I think it fair to say that the level of enjoyment you’re going to get out of Jurassic World is directly proportional to how much of a thrill is it to see prehistoric creatures brought to life on the big screen. While I was never that kid who was super nerdy about paleontology, the first Jurassic Park scratched an itch I never knew I had. It’s an exquisite film, one that revels in its revelry, perhaps the ultimate showcase for the “Spielberg shot” (eyes wide open, staring up into something giant and majestic, as we the audience wait for the grand reveal).
So, let’s be blunt – we may be back on Isla Nublar, but this ain’t Jurassic Park, even if it has the temerity to mine the original in sometimes compelling ways. But to its credit this film spends much of its time both playing with the original tropes of that film and messing around with our expectations. At its best, then, it’s lots of fun.
Much of that can be drawn from pretty decent performances by Chris Pratt and Bryce Dallas Howard. Both characters are highly stylized to the point of almost being caricatures, yet the filmmakers wisely undercut some of their more obvious traits to keep them interesting. Ditto the two kids (central to all of these tales), who certainly could have been far more obnoxious (and far more of tacked-on idea) than they ended up being.
This may sound like I’m stretching to say something positive here, and perhaps I am. Still, I was actually pleasantly surprised there was as much story as there was, and even if it all plays out pretty much identically to how you’d expect (it’s the fourth film in the series, after all), it at least felt like the writers tried to make things a bit more complex and interesting, giving us the audience a modicum of respect which is sadly lacking in too many of these projects.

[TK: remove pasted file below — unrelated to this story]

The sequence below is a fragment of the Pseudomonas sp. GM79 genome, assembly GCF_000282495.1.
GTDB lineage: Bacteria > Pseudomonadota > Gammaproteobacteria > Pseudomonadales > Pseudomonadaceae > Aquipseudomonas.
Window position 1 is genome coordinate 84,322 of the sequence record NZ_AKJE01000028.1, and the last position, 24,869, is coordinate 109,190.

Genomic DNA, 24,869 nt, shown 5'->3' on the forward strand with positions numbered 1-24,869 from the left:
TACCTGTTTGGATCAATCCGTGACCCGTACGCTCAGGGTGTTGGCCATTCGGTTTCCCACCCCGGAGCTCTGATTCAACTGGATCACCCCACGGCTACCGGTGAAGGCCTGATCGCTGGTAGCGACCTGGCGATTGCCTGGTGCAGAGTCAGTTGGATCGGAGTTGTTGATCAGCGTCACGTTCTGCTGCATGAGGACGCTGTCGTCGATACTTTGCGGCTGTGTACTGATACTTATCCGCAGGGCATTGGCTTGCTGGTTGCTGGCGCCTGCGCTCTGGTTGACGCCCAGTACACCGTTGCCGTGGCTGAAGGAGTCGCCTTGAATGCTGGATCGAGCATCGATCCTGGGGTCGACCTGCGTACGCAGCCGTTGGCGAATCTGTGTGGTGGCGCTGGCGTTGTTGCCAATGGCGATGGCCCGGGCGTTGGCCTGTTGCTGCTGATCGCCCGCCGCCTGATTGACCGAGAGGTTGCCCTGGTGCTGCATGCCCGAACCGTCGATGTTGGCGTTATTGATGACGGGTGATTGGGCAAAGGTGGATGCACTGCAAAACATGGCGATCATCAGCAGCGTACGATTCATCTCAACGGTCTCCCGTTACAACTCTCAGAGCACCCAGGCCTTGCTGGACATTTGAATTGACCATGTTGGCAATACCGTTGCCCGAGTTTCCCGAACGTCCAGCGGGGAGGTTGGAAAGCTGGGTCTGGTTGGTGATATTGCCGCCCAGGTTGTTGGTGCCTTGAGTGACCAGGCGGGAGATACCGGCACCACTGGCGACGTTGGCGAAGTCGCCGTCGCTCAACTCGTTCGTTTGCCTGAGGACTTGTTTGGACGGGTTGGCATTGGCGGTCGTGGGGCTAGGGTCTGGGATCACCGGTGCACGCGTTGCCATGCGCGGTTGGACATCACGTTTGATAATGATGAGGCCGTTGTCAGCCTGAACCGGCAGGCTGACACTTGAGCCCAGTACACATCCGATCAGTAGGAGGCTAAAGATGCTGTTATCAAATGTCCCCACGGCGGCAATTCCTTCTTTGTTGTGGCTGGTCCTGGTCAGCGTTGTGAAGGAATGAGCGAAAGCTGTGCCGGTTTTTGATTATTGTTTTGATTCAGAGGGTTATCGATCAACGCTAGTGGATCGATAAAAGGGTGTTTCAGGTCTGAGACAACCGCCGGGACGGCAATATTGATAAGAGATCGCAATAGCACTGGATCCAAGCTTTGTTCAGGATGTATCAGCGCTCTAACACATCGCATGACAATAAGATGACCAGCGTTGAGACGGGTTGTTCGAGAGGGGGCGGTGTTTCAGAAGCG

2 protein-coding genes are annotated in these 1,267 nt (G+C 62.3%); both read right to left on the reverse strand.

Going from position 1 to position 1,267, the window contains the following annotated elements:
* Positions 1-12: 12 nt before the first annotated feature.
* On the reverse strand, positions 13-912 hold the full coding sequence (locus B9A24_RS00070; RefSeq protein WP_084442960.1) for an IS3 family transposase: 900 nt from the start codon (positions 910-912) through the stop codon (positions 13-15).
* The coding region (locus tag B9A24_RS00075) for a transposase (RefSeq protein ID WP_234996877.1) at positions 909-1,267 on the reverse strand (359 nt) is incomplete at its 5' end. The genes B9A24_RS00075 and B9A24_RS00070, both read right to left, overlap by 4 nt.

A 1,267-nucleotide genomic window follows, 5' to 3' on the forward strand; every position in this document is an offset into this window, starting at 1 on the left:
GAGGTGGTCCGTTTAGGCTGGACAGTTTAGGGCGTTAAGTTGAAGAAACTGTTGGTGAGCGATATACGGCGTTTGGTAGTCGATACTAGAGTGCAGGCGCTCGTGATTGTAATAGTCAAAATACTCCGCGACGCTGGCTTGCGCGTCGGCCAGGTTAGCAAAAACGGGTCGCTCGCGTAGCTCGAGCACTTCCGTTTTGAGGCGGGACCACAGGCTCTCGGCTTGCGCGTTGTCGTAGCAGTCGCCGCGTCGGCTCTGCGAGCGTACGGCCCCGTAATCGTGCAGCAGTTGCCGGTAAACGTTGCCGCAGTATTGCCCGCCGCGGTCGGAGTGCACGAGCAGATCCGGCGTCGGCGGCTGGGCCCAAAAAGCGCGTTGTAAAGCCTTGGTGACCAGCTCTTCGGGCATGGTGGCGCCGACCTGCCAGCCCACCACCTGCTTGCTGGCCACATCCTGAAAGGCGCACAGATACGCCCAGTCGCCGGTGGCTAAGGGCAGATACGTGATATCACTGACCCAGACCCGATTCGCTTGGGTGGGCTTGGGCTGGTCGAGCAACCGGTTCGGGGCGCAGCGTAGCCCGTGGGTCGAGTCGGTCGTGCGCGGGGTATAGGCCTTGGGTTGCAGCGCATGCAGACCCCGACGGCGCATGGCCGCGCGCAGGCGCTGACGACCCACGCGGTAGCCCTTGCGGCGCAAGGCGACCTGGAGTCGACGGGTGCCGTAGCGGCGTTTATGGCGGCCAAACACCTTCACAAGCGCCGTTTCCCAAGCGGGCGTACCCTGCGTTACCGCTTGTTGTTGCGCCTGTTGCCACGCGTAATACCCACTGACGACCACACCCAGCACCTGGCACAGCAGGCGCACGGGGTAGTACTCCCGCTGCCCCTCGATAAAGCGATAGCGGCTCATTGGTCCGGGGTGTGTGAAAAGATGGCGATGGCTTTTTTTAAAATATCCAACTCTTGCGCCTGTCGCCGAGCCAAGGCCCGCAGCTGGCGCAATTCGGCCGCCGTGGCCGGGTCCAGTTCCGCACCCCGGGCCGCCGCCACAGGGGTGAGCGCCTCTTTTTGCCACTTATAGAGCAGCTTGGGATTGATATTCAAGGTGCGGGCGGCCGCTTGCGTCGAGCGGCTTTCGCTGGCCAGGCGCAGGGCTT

And, yeah, the storyline itself does take some swallowing on the level of a giant mosasaur chewing on a dangling shark. It’s again about blind hubris, and there’s certainly a sense of “this again?” as (shocking) things begin to go wrong and “nature finds a way” of causing chaos. It’s hard to buy a clumsy CEO flying a copter, hard to buy stormtrooper-like military men suddenly calling the shots when things go awry and tens of thousands are set for evacuation.
The easiest thing in the world would be to just dismiss the whole thing as big and stupid. But you’d be missing the critical word that comes after that description. It’s big, it’s stupid, but it’s also sure as hell fun.
For when the rampage comes, it comes hard and fast. There’s the gnashing of teeth and the rumbling of footsteps, just as our main characters get to escape in the nick of time.
If we’re forced to choose, the film’s a lot better than the third one (which still, it should be remembered, had scenes with lots of dinos, so, awesome). For all its faults Lost World still contains some exquisite filmmaking, including the dangling-over-a-cliff scene that represents Spielberg at his best. In this film we’ve got plenty of big beasties brought to life using the latest in tech, and it’s sometimes easy to take for granted the revolution that Jurassic Park helped ignite. We’ve come a long way, baby, but there’s still something thrilling about entering those gates into this wonderland of dino creatures.
There’s a plot point about the main dino, a “hybrid”, that I was pleasantly surprised about. The revelation may be underwhelming during the story beat, but given the preposterous direction one could expect when they talk about a super-creature, suffice it to say they didn’t go down Brundle-fly material (though, we can safely agree, some of Goldblum’s DNA sprinkled through this film wouldn’t be a bad thing). That big reveal was actually the moment where I thought, screw it, I’m having fun here. I’m watching giant monsters chew and tear each other apart, I’m seeing a guy riding a motorcycle flanked by raptors, I’m even enjoying a giant Lucite hamster ball trundling along the grass.
We’re treated to a bit of escapist fun that gives us pretty much what we want from a silly summer blockbuster. It looks good (the 3D is subtle but very well composed), it sounds terrific, and there’s enough rambunctious action to keep one entertained. Equal parts nostalgia and spectacle, Jurassic World makes for quite the ride.
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